Eminent domain, or “condemnation,” as it is often called, is a legal process that a government agency can use to compel land owners to sell their properties for use in a so-called “public improvement.” One of the most frequent uses of the process allows municipal government to acquire urban land for redevelopment. In order to invoke eminent domain for this purpose, Pennsylvania laws require that the land satisfied the statutory definition of “blighted”. The entire definition is too long to quote or adequately summarize in this blog, but its essential meaning is that the land in question is abandoned, defective, unmarketable or tax delinquent. Multiple units may be acquired if a majority of them are “blighted.”
The Philadelphia city council has recently voted to allow the Philadelphia Housing Authority to use eminent domain to acquire 1,330 separate parcels of land in the Sharswood neighborhood. The city’s redevelopment plan involves the purchase of land mostly occupied by dilapidated, tax delinquent housing. The initial phase of the project will be the demolition of the Norman Blumberg projects and replacing them with 57 units of mixed-rated rental housing.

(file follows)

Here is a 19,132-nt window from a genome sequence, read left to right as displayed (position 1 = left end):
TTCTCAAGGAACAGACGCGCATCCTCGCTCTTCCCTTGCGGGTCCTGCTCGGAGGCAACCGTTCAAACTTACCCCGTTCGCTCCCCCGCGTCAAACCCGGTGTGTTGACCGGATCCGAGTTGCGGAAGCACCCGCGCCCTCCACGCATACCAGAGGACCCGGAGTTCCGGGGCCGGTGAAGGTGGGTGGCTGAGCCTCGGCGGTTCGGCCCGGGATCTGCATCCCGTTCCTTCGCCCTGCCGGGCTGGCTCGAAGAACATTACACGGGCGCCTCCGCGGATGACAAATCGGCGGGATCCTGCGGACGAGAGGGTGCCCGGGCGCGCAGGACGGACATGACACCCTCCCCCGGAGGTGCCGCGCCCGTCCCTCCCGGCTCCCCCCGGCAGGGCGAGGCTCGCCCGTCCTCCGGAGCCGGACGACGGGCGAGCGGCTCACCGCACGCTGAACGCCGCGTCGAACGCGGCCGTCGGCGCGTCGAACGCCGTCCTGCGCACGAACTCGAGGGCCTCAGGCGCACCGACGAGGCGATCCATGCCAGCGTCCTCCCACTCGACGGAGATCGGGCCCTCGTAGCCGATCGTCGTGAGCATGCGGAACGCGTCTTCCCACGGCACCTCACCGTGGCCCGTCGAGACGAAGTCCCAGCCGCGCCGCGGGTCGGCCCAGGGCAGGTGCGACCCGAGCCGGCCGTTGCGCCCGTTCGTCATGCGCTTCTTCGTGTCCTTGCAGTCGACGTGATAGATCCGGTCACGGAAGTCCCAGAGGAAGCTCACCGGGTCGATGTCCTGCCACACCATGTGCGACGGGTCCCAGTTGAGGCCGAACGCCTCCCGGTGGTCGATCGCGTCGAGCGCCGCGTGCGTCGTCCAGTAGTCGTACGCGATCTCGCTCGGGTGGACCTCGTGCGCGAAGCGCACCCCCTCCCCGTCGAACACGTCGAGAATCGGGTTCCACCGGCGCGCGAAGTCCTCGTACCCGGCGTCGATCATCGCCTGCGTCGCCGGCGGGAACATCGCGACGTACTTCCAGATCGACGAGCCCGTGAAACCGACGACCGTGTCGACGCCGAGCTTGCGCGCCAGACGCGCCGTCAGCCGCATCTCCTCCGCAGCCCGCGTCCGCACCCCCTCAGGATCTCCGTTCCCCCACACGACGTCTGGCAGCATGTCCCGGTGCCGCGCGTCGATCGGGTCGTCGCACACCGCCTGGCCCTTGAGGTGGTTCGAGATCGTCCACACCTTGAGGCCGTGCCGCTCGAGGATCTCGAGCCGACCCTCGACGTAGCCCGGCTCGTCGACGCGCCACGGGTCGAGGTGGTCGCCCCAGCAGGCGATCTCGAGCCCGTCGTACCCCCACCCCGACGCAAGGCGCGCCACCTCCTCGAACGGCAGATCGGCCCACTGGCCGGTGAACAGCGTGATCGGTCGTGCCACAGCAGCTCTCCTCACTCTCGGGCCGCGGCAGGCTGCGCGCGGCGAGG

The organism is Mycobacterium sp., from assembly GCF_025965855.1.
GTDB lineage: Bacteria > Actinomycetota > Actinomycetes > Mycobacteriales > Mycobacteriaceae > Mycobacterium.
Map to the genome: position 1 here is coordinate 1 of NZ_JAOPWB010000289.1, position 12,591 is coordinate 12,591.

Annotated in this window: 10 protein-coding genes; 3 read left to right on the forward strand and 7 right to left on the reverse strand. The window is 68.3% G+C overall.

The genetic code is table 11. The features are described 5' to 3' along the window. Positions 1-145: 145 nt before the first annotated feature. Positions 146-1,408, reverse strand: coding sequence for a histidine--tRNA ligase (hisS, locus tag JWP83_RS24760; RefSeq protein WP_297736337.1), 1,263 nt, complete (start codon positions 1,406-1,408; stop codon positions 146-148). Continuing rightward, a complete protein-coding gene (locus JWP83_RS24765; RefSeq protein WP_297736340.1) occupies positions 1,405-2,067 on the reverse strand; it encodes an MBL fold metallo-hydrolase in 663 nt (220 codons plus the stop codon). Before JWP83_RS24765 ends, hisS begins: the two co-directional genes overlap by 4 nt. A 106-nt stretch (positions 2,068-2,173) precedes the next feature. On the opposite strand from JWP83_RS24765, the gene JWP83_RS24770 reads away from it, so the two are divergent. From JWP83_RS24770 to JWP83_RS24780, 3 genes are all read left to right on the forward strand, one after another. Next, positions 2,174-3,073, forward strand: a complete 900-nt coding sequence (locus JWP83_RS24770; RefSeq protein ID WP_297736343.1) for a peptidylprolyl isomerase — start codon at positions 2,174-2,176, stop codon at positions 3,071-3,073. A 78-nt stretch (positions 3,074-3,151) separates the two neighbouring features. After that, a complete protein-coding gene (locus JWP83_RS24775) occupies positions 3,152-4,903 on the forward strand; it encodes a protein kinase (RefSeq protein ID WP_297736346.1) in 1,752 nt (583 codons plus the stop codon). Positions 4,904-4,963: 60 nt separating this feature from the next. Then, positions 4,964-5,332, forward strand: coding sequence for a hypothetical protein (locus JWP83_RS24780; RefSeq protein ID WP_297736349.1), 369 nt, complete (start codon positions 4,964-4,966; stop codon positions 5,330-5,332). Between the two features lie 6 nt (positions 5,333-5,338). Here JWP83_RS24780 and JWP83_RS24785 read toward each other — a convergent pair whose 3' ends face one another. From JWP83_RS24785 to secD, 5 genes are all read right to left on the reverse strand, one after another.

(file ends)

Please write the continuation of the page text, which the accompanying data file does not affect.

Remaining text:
The entire Sharswood project was made possible by a 2013 neighborhood improvement grant from the United States Department of Housing and Urban Development. One of the stipulations imposed by the federal government is that the PHA pay landowners “fair market value” for their land. Determination of the fair market value of the land is the heart of the eminent domain process. Owners and the condemning authority often disagree on the value. If negotiation does not resolve the difference, the dispute is submitted to a panel of qualified land appraisers.
Anyone who has received a notice of condemnation may wish to consult an attorney who specializes in real estate disputes and eminent domain cases. Such a lawyer can explain the process, offer a useful estimate of the range of prices that may be obtained, and negotiate with the condemning authority.
Source: Al Dia News (English version), “Council approves eminent domain of 1,300 properties in Sharswood,” Max Marin, June 18, 2015